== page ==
“We got into all these things over a period of years, in part, by rushing into things,” Lowry said about the current state tests, “so let’s not make the same mistake in trying to repair the damage caused by our earlier mistakes.”

Jay Worona, the deputy executive director and general counsel for the New York State School Boards Association, said both the commissioner’s defense and the opt-out leaders’ reactions are understandable.

“The commissioner is saying, ‘Please work with me. Don’t assume that the status quo is going to be preserved forever,’” Worona said. On the other hand, the opt-leaders and supporters are thinking, “If we don’t keep this pressure on, we don’t really believe that these changes are going to occur,” he said.

Indeed, opt-out leaders have pledged to keep fighting until state tests meet their standards.

“Parents will not be opting back in until the tests are appropriate,” Rudley said. “Parents will still continue to opt out.”

Class of 2018

Some Colorado schools see big gains in grad rates. Find yours in our searchable database.

PHOTO: Courtesy of Aurora Public Schools
Aurora West College Preparatory Academy graduates of 2018. The school had a 100 percent graduation rate.

Two metro-area school districts, Westminster and Aurora, recently in the state’s crosshairs for their low-performance, posted significant increases in their graduation rates, according to 2018 numbers released Wednesday.

Westminster, a district that got off the state’s watchlist just last year, had 67.9 percent of its students graduate on time, within four years of starting high school. That was a jump of 10 percentage points from its 57.8 percent graduation rate in 2017.

District officials credit their unique model of competency-based education, which does away with grade levels and requires students prove they mastered content before moving up a level. In previous years, district officials pointed to rising graduation rates that Colorado also tracks for students who take five, six or seven years, but officials say it was bound to impact their 4-year rates as well.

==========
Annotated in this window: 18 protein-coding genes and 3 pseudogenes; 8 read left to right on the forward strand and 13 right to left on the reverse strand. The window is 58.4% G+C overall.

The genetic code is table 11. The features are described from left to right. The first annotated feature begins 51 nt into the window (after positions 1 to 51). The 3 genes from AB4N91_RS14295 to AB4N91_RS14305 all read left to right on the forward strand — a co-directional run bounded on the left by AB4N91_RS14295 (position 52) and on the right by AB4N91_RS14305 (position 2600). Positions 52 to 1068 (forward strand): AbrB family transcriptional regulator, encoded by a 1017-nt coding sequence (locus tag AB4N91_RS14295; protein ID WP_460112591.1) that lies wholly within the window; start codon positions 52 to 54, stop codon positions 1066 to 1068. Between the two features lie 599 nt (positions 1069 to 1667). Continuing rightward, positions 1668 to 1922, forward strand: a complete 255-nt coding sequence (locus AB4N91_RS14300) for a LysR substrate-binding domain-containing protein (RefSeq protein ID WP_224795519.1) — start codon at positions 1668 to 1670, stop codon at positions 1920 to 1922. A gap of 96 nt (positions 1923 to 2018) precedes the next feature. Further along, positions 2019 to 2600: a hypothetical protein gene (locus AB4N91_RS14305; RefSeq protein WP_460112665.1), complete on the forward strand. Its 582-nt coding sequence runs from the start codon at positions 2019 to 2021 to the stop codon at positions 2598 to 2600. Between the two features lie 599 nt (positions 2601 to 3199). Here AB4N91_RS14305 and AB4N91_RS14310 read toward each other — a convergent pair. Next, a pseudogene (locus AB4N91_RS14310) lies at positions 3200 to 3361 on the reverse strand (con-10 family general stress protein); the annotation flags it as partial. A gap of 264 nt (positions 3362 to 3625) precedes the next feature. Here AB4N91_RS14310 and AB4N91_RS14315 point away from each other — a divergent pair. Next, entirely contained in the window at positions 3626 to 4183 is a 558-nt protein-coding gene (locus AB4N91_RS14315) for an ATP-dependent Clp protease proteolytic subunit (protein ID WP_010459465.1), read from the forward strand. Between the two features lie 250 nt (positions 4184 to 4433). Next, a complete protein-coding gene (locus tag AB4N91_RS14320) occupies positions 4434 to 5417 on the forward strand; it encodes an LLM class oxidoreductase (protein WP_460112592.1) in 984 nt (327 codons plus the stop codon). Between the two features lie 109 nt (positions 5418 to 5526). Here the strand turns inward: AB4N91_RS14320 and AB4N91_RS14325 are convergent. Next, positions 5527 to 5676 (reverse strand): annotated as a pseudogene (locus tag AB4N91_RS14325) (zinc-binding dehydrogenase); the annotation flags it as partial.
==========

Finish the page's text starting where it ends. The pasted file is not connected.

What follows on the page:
“We saw an upward tick across the board this past year,” said Westminster Superintendent Pam Swanson, referring to state test results and other data also showing achievement increasing. “I think this is one more indicator.”

Swanson said the high school has also focused recently on increasing attendance, now at almost 90 percent, and increasing students’ responsibility for their own learning.

(Sam Park | Chalkbeat)

In Aurora schools, 76.5 percent of students graduated on time in 2018 — a jump of almost 9 percentage points from the 67.6 percent rate of the class of 2017.

“We’re excited these rates demonstrate momentum in our work,” Aurora Superintendent Rico Munn said.

He attributed the increased graduation rates to “better practice, better pedagogy, and better policy.”

One policy that made a difference for the district is a change in law that now allows districts to count students as graduates the year they complete their high school requirements, even if they are enrolled in one of Colorado’s programs to take college courses while doing a fifth year of high school.

According to a state report two years ago, Aurora had 65 students enrolled in this specific concurrent enrollment program who previously wouldn’t have been counted in four-year graduation rates. Only the Denver district has a larger number of such students. Aurora officials said 147 students are enrolled this year in the program.

Those students are successful, Munn said, and shouldn’t be counted against the district’s on-time graduation rates.

Aurora’s previously rising graduation rates helped it dodge corrective state action. But its improvement this year included a first: One high school, Aurora West College Preparatory Academy, had 100 percent of its seniors graduate in 2018.

The school enrolls students in grades six through 12 in northwest Aurora, the most diverse part of the district. Of the more than 1,000 students, 89 percent qualify for subsidized lunch, a measure of poverty.

“This incredible accomplishment demonstrates the strong student-focused culture we have created at Aurora West,” said Principal Taya Tselolikhina in a written statement. “When you establish high expectations and follow up with high levels of support, every student is able to shape a successful future.”

Statewide, the four-year graduation rate once again inched higher, and gaps between the graduation rate of white students and students of color again decreased. But this time, the gaps narrowed even as all student groups increased their graduation rates.